The Parable of the Good Samaritan should end any temptation to engage in self-justifying dissembling about the identity of “our neighbor.” Our neighbor is whoever we have the opportunity to help. Recently, I read a quote attributed to Dietrich Bonhoffer which stated, “We literally have no time to stop and consider who is our neighbor.” I think Jesus would agree.
Jesus portrays a Priest and a Levite, the religious leaders of their day, refusing to take time to help a fellow Jew who had been beaten and left beside the road. No doubt they had important business to take care of. Travel was difficult in those days. They weren't walking along a hot and dangerous road because they needed to loose a few pounds before swimsuit season.
I wonder what went through the minds of the fictional Priest and Levite. Perhaps the Priest reasoned, “Surely, a Levite will come along later and be better positioned to help this unfortunate fellow than myself.” The Levite did come along and perhaps he thought, “Too bad about this guy. Maybe God is judging him for his wickedness. There must be a reason why God let this happen to him. After all, I keep the law and I’m not lying over there in the ditch like that.”
We don't know anything about wounded man at all. He might have been quite a wicked man. Or perhaps he was just average, trying to do okay, and was in the wrong place and the wrong time. When we read this story, we often assume the wounded man was totally innocent. Maybe he was. Maybe not.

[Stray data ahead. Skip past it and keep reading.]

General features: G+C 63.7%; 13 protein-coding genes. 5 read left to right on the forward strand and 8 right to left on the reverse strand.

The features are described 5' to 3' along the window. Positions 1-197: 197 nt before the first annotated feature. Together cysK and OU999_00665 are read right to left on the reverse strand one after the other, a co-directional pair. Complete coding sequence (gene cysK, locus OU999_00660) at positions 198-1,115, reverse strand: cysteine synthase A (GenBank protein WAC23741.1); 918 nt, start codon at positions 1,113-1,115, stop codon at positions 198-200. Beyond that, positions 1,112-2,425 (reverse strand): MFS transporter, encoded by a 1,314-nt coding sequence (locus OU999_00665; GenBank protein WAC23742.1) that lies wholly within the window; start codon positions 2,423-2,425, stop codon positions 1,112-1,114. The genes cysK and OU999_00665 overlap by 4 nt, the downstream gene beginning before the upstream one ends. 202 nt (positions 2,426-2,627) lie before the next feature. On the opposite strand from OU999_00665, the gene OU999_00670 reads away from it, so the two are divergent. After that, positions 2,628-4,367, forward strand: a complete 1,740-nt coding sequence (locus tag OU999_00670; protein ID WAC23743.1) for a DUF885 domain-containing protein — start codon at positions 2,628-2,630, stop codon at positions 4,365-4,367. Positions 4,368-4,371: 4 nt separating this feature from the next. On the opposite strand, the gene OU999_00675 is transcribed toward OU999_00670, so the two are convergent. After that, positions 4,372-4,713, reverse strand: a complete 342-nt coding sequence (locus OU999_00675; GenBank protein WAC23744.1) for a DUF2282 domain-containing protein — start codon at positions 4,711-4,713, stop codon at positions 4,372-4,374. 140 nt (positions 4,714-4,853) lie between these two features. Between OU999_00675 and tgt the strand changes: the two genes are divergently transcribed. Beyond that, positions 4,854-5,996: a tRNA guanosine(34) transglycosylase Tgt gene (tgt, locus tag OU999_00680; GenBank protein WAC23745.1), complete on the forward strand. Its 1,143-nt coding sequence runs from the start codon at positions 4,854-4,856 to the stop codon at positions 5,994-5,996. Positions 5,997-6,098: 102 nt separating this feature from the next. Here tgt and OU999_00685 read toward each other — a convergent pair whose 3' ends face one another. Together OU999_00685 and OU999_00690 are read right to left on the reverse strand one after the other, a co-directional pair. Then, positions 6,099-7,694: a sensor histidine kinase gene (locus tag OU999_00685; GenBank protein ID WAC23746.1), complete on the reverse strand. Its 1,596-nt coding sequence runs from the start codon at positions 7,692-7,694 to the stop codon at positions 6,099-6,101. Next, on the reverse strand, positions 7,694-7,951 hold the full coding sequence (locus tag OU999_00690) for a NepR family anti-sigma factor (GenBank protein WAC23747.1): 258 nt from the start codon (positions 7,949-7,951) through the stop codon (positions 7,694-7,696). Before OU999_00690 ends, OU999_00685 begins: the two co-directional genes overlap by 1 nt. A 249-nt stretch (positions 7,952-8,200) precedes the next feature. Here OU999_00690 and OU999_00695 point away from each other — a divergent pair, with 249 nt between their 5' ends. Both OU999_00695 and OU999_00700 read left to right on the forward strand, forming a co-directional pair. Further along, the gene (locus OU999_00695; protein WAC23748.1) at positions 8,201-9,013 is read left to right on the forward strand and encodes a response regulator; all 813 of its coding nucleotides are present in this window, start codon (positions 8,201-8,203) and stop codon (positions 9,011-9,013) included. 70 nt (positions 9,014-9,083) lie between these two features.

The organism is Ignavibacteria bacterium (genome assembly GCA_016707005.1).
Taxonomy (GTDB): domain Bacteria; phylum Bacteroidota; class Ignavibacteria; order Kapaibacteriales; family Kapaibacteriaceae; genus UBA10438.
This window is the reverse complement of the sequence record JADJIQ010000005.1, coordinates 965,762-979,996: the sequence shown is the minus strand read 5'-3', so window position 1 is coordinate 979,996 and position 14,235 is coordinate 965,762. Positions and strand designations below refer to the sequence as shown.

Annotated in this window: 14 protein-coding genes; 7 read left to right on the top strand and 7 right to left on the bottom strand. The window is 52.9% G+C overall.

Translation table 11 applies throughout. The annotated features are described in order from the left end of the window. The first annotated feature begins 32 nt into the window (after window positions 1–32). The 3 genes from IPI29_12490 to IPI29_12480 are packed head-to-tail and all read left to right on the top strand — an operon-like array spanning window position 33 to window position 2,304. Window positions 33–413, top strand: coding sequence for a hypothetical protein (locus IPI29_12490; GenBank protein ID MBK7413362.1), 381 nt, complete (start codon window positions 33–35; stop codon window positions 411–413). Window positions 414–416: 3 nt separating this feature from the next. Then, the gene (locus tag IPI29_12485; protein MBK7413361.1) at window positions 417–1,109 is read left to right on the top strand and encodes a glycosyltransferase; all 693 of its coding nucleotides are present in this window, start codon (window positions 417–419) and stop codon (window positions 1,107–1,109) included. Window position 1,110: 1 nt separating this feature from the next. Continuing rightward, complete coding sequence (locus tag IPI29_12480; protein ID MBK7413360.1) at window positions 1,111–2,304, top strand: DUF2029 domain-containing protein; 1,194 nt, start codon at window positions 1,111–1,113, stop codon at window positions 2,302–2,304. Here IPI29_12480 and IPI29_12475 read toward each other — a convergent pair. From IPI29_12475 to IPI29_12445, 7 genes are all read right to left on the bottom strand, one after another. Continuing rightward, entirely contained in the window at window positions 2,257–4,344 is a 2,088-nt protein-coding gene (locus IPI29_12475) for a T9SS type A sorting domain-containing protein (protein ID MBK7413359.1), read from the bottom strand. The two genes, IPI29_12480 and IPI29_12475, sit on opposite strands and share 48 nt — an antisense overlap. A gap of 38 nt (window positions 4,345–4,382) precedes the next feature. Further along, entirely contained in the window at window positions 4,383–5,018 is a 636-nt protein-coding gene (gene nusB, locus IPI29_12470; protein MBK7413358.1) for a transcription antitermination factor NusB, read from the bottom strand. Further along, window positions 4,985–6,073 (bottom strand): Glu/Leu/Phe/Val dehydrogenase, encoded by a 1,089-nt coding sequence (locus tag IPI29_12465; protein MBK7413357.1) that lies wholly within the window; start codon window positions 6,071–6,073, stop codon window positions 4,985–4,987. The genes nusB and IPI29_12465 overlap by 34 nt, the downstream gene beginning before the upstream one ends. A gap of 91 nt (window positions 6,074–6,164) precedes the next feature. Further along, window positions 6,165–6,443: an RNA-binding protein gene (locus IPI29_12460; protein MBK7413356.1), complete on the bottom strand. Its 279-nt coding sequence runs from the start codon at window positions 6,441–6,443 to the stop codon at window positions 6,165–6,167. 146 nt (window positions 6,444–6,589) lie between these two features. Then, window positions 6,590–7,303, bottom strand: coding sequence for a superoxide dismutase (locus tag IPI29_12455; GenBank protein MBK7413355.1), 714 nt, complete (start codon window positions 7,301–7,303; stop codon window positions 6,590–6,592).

The Samaritan had every cultural reason for refusing to help the Jew. No one in Jesus’ day would have regard a Jew and a Samaritan as “neighbors” in the sense of Leviticus 19:18. The Samaritan could easily have reasoned, “There are plenty of Jews, even Priests going down to their colony at Jericho, who are passing by and could stop and help this man. It’s too bad the way he is, but it’s just not my responsibility. There are people in my home village who need my help and I just don’t have the time to stop for this guy. Let his own people help him.” Instead, the Samaritan took it upon himself to be a neighbor to a person he was able to help.
The implications for world missions should be obvious. I have struggled with my share of prejudice towards different peoples in this world and continue to do so. By the grace of God, I am seeing that I have no theological justification for failing to be a neighbor to anyone. Even the terrorists in Guantanamo Bay. Or the insurgents in Iraq--including those who behead innocents. Even the members of Hezbollah or Hamas. Even members of al-Qaida. Even the Taliban. Oh, even those people in leather thongs parading down the streets of major US cities with signs reading "Gay and Proud."
Probably a few people will read this post and say, "Yeah, but those Jews and Samaritans were just fighting over a few petty rules. Of course, they should've cooperated with each other. WE on the other hand are fighting for freedom and for justice. The people we are fighting against are EVIL!"
Well, yes, they are evil. But they aren't the only ones. Only one man is free from any taint of evil. Only one man is good. Only one man deserves God's love. The rest of us, we get to enjoy God's love because the one man who deserves no punishment took all the punishment we deserved upon himself. When Christ died on the cross, he paid for the sins of terrorist too.
I'm still trying to learn this lesson. Maybe we should write a new parable, only one lived out in real life. How would the "Parable of the Good American" or the "Parable of the Good Korean" read?